The camp is getting on well. All the Hospital tents are pitched, and all the quarters except the Sisters and the big store tents for the Administration block are ready. The operating theatre tent is to have a concrete floor and is not ready.
The ground is the worst part. It is a very boggy hay-field, and in wet weather like Wednesday and Tuesday they say it is a swamp. We are all to have our skirts and aprons very short and to be well provided with gum-boots. We shall be two in a bell-tent, or dozens in a big store tent, uncertain yet which, and we are to have a bath tent. I am to be surgical.
While waiting for the tram on the way back, on a hot, white road, we made friends with a French soldier, who stopped a little motor-lorry, already crammed with men and some sort of casks, and made them take us on. I sat on the floor, with my feet on the step, and we whizzed back into Havre in great style. There is no speed limit, and it was a lovely joy-ride!
We are seeing the 'Times' a few days late and fairly regularly. Have not seen any list of the Charleroi casualties yet. It all seems to be coming much nearer now. The line is very much taken up with ammunition trains.
To show that there is a good deal going on, though we've as yet had no work, I'm only half through my 7d. book, and we left home a fortnight and two days ago. If you do have a chance to read anything but newspapers, you can't keep your mind on it.
We are getting quite used to a life shorn of most of its trappings, except for the two hotel meals a day.
My mattress, on the floor along the very low large window, with two rugs and cushions, and a holdall for a bolster, is as comfortable as any bed, and you don't miss sheets after a day or two. There is one bathroom for 120 or more people, but I get a cold bath every morning early. S—— gets our early morning tea, and M. sweeps our room, and I wash up and roll up the beds. We are still away from our boxes, and have a change of some clothes and not others. I have to wash my vest overnight when I want a clean one and put it on in the morning. We have slung a clothes-line across our room. The view is absolutely glorious.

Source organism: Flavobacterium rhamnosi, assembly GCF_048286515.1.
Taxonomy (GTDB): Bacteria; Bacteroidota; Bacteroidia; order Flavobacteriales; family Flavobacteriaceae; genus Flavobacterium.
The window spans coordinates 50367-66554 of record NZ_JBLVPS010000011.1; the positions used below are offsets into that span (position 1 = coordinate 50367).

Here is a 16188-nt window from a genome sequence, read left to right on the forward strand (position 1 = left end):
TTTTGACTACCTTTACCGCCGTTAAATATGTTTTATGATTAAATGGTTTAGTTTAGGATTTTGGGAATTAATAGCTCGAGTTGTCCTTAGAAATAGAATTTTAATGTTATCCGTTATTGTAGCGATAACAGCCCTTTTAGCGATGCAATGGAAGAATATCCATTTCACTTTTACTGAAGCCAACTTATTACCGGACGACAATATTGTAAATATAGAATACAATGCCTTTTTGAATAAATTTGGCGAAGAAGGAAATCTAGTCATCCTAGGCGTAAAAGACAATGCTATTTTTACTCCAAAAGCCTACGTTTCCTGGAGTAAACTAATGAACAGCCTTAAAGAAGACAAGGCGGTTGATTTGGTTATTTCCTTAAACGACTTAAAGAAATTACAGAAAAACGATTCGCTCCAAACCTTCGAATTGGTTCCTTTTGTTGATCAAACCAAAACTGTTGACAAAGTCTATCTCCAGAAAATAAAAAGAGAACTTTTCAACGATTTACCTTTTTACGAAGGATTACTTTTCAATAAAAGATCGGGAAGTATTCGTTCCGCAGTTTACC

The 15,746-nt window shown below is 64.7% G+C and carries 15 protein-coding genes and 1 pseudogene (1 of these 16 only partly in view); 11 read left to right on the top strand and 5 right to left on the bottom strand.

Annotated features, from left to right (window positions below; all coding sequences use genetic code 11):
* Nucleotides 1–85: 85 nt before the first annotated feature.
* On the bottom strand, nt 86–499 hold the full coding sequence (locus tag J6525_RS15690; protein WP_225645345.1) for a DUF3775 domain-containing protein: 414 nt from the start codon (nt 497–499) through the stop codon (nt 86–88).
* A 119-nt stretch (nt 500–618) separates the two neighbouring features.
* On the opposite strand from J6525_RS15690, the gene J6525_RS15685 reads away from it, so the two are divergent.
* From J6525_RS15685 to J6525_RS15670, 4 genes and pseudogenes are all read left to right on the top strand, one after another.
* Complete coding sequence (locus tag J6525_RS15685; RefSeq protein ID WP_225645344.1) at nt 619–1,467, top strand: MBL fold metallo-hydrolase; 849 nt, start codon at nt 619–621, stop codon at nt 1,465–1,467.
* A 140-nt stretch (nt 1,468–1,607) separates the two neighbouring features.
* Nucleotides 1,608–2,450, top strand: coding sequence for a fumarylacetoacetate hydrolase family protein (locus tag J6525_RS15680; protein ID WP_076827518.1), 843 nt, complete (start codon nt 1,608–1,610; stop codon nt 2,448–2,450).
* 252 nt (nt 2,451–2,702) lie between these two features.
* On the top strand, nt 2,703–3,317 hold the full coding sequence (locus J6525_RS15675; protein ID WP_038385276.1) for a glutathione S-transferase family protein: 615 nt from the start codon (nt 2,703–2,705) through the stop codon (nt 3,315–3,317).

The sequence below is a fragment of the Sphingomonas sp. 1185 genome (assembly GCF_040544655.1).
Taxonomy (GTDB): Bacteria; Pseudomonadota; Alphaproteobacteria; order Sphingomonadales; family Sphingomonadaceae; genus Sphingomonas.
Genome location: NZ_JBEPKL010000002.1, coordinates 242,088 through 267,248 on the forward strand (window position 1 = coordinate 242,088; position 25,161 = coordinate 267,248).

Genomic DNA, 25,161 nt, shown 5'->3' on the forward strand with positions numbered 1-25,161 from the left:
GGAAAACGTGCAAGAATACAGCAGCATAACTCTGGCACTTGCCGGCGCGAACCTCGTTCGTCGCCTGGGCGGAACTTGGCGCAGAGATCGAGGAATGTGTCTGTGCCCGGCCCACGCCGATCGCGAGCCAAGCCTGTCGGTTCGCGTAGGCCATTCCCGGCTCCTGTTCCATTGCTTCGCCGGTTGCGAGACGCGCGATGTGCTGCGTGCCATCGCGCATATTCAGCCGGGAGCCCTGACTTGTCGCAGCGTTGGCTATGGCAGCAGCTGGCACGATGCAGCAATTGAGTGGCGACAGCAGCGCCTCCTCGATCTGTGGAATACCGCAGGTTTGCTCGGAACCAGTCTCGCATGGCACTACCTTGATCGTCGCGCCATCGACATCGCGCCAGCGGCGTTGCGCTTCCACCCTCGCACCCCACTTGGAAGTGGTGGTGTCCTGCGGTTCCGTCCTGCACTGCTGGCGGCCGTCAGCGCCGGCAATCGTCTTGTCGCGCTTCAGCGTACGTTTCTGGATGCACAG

Saturday, August 29th.—A grilling day. It is very difficult, this waiting. No.— had 450 wounded in yesterday, and they were whisked off on the hospital ship in the evening. It doesn't look as if there would be anything for us to do for weeks.
Sunday, August 30th.—Orders to-day for the whole Base at Havre to pack itself up and embark at a moment's notice. So No.—, No.—, No.—, and No.— G.H., who are all here, and a Royal Flying Corps unit, the Post Office, and the Staff, and every blessed British unit, are all packing up for dear life. We may be going home, and we may be going to Brittany, to Cherbourg, or to Brest, or to Berlin.
Monday, August 31st.—We all got up at 5.30 to be ready, but I daresay we shan't move to-day. Yesterday we had two starved, exhausted, fugitive (from Amiens) No.— Sisters in to tea on our floor, and heard their stories. The last seventeen of them fled with the wounded. A train of cattle-trucks came in at Rouen with all the wounded as they were picked up without a spot of dressing on any of their wounds, which were septic and full of straw and dirt. The matron, M.O., and some of them got hold of some dressings and went round doing what they could in the time, and others fed them. Then the No.— got their Amiens wounded into cattle-trucks on mattresses, with Convent pillows, and had a twenty hours' journey with them in frightful smells and dirt. Our visitor had five badly-wounded officers, one shot through the lungs and hip, and all full of bullets and spunk. They were magnificent, and asked riddles and whistled, and the men were the same. They'd been travelling already for two days. An orderly fell out of the train and was badly injured, and died next morning.
It is very interesting to read on Monday the 'Times' Military Correspondent's forecast of Friday. He seems to know so exactly the different lines of defence of the Allies, and exactly where the Germans will try and break through. But he has never found out that Havre has been a base for over a fortnight. He speaks of Havre or Cherbourg as a possible base to fall back upon, if fortified against long-distance artillery firing, which we are not. And now we are abandoning Havre!
Tuesday, September 1st.—No orders yet, so we are still waiting, packed up.
Went with one of the regulars to-day to see the big hospital ship Asturias with 3000 beds, and also to see Sister —— at the No.— Maritime Hospital. They've been very busy there dressing the wounded for the ship. Colonel —— brought us back in his motor, and met the Consul-General on the way, who told us K. came through to-day off a cruiser, and was taken on to Paris in a motor. Smiles of relief from every one. One of the Sisters had heard from her mother in Scotland that she had five Russian officers billeted! They are said to be on their way through from Archangel.
Troopships full of French and English troops are leaving Havre every day, for Belgium.